seems to have people torn. (upbeat music) Now personally, I’ve raced
both with and without visors on my aero helmets over the years. See, when I first stepped into
the world of non-drafting, longer distance triathlons,
I got my first aero helmet. I’ll be honest, it was
all a little alien to me. I was unfamiliar with aero helmets. I wasn’t that sure on
them and their looks, particularly with a visor. So I opted to go non-visor and very often I would wear
sunglasses underneath them, as I’m doing right now. And at the time, I thought this was a rather practical option,
I’m going to be running in these sunglasses
anyway, so it’s just a case of leaving my sun glasses
on, taking my helmet off, whacking my run shoes on, and off I go. And I thought it’s probably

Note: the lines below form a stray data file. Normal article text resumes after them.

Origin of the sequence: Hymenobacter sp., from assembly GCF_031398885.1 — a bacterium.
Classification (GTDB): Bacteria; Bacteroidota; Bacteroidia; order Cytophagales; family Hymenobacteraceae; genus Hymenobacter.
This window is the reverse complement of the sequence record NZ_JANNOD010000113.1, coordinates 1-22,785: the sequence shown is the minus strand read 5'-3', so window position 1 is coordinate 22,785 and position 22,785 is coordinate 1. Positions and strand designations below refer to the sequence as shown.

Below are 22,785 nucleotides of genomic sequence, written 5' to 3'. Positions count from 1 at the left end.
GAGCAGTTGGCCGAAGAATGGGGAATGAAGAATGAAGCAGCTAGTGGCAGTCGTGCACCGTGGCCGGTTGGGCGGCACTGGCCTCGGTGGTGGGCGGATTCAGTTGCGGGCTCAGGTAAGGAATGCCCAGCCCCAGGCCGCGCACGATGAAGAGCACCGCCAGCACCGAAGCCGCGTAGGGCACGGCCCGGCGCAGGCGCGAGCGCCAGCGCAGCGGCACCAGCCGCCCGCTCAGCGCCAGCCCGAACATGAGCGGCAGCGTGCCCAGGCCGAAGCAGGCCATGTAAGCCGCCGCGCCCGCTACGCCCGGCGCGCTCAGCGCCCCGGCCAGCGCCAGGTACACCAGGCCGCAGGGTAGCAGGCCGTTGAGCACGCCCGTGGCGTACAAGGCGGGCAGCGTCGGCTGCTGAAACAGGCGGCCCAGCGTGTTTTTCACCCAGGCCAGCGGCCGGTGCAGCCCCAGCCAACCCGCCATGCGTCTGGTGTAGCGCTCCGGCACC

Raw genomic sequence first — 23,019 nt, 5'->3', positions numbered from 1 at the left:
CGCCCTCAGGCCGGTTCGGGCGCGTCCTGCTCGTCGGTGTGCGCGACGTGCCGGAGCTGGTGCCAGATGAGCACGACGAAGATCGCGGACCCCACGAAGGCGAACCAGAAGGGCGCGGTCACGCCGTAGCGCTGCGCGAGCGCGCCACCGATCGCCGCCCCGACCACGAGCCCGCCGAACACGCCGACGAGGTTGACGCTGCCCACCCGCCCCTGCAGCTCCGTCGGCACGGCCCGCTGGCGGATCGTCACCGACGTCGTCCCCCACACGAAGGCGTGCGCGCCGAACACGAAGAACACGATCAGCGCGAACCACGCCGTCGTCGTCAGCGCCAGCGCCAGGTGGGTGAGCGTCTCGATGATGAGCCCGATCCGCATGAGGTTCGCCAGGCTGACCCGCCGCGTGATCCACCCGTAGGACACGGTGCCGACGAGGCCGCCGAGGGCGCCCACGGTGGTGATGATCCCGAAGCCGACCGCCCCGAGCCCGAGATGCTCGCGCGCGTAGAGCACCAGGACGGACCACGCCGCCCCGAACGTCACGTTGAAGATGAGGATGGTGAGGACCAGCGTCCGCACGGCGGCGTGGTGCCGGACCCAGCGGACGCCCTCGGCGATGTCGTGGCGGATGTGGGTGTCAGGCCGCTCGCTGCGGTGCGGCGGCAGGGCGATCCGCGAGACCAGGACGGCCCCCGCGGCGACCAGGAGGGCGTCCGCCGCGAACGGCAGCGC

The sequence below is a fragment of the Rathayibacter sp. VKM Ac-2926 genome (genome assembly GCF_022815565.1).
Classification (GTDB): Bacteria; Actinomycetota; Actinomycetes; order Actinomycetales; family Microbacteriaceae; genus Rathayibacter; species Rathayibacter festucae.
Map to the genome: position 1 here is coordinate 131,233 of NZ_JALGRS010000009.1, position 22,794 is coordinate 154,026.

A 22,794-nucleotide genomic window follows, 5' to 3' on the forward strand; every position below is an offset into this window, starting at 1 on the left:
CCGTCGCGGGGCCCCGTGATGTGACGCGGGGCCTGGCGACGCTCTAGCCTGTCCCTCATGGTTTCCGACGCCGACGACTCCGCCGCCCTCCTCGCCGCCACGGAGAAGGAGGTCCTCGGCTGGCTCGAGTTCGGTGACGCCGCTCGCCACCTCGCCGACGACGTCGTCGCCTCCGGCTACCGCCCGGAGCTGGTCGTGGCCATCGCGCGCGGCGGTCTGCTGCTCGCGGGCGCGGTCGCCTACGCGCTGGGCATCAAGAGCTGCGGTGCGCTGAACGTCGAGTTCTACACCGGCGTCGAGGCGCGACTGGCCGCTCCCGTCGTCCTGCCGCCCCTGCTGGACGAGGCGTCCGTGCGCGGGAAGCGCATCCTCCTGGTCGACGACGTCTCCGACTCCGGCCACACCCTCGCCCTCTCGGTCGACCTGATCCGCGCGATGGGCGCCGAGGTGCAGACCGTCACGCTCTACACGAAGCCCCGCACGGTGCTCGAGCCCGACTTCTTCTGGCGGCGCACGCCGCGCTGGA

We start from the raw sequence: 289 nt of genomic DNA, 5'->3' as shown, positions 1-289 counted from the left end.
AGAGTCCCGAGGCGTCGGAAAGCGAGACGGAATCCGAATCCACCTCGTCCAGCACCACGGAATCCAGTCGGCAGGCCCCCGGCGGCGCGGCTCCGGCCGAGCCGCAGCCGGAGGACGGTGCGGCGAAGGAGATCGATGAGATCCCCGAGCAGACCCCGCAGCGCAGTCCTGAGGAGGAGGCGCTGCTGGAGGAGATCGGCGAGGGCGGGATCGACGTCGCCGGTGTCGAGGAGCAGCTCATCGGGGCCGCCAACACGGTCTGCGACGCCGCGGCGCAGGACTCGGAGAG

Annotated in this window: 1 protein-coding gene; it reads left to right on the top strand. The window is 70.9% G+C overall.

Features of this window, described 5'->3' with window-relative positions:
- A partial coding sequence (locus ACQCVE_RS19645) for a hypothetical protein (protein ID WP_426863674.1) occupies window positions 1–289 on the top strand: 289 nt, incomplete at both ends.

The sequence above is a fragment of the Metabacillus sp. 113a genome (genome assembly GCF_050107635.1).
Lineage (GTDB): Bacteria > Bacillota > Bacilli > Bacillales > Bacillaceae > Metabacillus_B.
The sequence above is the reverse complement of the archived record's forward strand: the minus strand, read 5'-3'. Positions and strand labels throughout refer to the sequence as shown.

good for ventilation in the helmet, too, and it
seems that many people out there also have very similar feelings too this. And this is predominantly where that visor versus no visor debate comes from. (upbeat music) Now mostly in my career and still today I opt to use a visor. I’ve learned a heck of a
lot more about aerodynamics, ways in which we can gain
free speed or simply reduce the amount of drag that
we were previously making. And an integrated visor
like this one on the ARO7 is a perfect example of that. In fact, you’ll find
most of the pro field now are using visors with their aero helmets even in hot conditions
suck as those in Kona. So what is it that makes
these visors so great? (mysterious music) Well, firstly we have
airflow across the helmet. By having an integrated
visor, the aim is to smoothen out the airflow around
the head that bit further. In addition to this, what I found is that it also gives you a greater
field of view without the frame of the sunglasses in the way. This has allowed me to
tuck my head down further, allowing me to get into a